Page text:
The marathon. It is kind of a beast:)
What my face looked like for the majority of the second half of the race. I am glad I am posting this for everyone to see.
Turns out that not every race is a good one:)
As you can tell, things went downhill fast (NOT because my quad injury ((I took 5 weeks off from running leading up to the marathon to fix)) was hurting). I would feel the area a little bit if I tried to speed up throughout the race at some spots but NO pain… just awareness of the spot if that makes sense).
Let’s talk about what went wrong first and then let’s talk about what went so so right. PS I will be writing a more detailed pool running—> road running post soon!
I am proud of myself for pushing through these things:
1. The headwind for a few miles in the first half and then from miles 12-20 in the canyon. As you know, wind is my least favorite thing and it nearly killed me off. It was so strong that everyone I talked to finished about 10 minutes slower than their training predicted. The wind took a lot of energy out of me during that second half which is a big reason why I slowed down so much and I was exhausted once we got out of the canyon but it’s things like that that make us stronger. The biker pacers said that they had to pedal hard even on the downhills during that portion because the wind was so strong.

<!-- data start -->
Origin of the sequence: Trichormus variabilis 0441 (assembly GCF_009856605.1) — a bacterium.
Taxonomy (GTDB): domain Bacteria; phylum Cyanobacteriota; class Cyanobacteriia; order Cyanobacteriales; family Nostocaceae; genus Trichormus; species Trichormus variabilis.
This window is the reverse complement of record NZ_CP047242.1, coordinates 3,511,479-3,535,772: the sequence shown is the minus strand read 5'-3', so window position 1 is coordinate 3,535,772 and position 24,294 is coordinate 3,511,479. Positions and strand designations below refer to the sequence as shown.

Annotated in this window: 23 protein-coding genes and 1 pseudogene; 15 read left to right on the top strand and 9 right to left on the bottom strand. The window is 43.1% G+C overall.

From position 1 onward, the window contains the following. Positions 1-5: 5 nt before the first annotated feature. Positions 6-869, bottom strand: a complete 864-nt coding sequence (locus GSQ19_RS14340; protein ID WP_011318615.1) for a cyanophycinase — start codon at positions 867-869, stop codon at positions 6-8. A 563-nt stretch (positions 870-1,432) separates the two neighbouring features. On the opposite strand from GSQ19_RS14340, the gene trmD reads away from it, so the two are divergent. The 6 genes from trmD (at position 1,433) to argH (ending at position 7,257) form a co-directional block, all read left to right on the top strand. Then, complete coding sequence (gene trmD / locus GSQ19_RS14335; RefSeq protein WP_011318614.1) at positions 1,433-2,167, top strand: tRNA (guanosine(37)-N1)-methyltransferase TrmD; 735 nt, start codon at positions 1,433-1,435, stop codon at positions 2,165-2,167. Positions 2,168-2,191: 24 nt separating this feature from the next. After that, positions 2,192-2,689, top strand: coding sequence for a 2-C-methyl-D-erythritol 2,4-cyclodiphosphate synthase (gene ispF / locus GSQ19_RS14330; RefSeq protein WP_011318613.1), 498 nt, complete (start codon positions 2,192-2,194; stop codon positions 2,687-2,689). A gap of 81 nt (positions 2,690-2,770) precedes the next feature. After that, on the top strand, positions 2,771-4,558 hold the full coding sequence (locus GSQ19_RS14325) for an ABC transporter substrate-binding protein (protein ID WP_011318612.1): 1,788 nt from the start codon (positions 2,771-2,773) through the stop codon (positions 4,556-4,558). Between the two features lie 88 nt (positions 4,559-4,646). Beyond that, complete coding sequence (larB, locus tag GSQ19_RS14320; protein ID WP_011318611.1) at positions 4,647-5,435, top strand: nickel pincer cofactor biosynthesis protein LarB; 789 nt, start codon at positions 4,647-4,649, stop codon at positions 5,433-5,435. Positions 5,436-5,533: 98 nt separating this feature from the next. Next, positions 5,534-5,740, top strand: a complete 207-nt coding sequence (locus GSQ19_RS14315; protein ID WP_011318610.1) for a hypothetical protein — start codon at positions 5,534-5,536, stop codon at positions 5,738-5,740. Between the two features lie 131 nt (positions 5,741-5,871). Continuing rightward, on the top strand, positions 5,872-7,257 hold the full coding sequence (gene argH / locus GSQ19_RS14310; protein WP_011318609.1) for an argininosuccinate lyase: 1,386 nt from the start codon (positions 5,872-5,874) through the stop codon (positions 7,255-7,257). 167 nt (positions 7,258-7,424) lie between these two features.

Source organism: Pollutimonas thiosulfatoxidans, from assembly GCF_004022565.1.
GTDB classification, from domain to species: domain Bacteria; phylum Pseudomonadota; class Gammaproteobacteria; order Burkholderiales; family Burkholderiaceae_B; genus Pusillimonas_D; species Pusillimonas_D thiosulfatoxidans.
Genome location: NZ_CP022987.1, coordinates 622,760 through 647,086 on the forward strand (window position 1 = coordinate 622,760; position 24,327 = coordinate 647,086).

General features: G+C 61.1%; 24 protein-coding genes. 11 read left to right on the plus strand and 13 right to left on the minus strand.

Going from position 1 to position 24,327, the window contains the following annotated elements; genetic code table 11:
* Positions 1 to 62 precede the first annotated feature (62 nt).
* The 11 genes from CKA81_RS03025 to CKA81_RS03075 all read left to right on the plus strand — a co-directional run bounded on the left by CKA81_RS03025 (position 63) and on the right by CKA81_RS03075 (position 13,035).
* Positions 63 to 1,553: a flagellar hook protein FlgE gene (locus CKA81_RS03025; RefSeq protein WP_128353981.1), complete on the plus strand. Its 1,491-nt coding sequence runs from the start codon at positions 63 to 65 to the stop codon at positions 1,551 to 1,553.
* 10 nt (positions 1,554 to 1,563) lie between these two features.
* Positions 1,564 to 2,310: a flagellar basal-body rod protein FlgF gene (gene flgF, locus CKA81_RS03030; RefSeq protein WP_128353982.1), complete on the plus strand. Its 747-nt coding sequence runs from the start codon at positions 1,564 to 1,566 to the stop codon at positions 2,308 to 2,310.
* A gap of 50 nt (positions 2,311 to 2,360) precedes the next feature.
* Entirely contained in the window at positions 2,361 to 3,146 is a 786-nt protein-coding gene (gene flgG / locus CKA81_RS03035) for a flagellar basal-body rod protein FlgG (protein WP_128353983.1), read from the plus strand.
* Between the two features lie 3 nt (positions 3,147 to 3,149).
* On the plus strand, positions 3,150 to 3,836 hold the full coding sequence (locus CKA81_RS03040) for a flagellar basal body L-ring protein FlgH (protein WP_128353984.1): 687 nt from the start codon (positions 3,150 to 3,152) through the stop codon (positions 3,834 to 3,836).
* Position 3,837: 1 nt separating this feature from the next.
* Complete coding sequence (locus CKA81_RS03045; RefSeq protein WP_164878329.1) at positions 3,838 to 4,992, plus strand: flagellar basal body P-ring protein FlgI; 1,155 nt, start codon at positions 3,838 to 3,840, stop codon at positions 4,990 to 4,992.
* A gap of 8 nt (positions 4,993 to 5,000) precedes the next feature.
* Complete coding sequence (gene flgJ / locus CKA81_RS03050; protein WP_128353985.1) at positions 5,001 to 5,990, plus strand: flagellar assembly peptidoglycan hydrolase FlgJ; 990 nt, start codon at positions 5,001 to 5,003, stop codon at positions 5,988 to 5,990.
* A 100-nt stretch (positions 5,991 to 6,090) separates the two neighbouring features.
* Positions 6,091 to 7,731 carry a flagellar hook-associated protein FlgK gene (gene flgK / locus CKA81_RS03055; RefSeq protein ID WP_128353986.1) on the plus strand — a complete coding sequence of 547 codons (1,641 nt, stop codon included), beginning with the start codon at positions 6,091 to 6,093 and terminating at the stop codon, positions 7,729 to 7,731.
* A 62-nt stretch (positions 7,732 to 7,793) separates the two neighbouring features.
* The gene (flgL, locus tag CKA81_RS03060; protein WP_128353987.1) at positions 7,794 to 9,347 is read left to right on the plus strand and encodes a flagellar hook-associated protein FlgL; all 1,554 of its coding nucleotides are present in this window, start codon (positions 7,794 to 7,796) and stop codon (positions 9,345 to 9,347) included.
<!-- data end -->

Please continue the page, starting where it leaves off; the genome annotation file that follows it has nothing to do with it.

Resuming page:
2. Mentally I was a mess. Brooke was being picked up by her dad during the race to go for the weekend and that put me over the edge when I stopped to say goodbye to her along the course. I always forget how much of running is mental and how I just have to block the really painful things from my brain for the race. She gives me so much strength when I see her during a race but it is always tough to say goodbye especially when I am all emotional from running and I did not expect for it to be so hard on me.
3. Pool running doesn’t prepare you for hills (up or down) and my muscles (or lack thereof) were exhausted. Strength training here I come.
4. My feet lost all of their calluses/toughness over the last 5 weeks from only pool running and not road running. It wasn’t the shoes fault (I have NEVER had blister issues from the Pure Flows except for on Saturday and I have been wearing them for years). The pool really softened them up.
I knew I was in big trouble at mile 4 when my feet started hurting pretty bad from the blisters.
This is just one of three large blood blisters. My feet are thrashed. It will take a good amount of time to be able to put a pair of shoes back on again. Sorry the picture is gross but we are runners and we all understand.
THE RIGHTS… which were great:
1. This race is incredible. The Utah Valley Marathon started right on time, there were SO SO many aid stations fully stocked with amazing things (like the otter pop that I had at mile 24), the finish line area was incredible and so were the medals, the course scenery is breathtaking and the expo was great. Everything was marked, there was plenty of space to run at all times and the roads were blocked off and police officers all over the place directing traffic so I never had to worry about cars. I can’t think of one problem.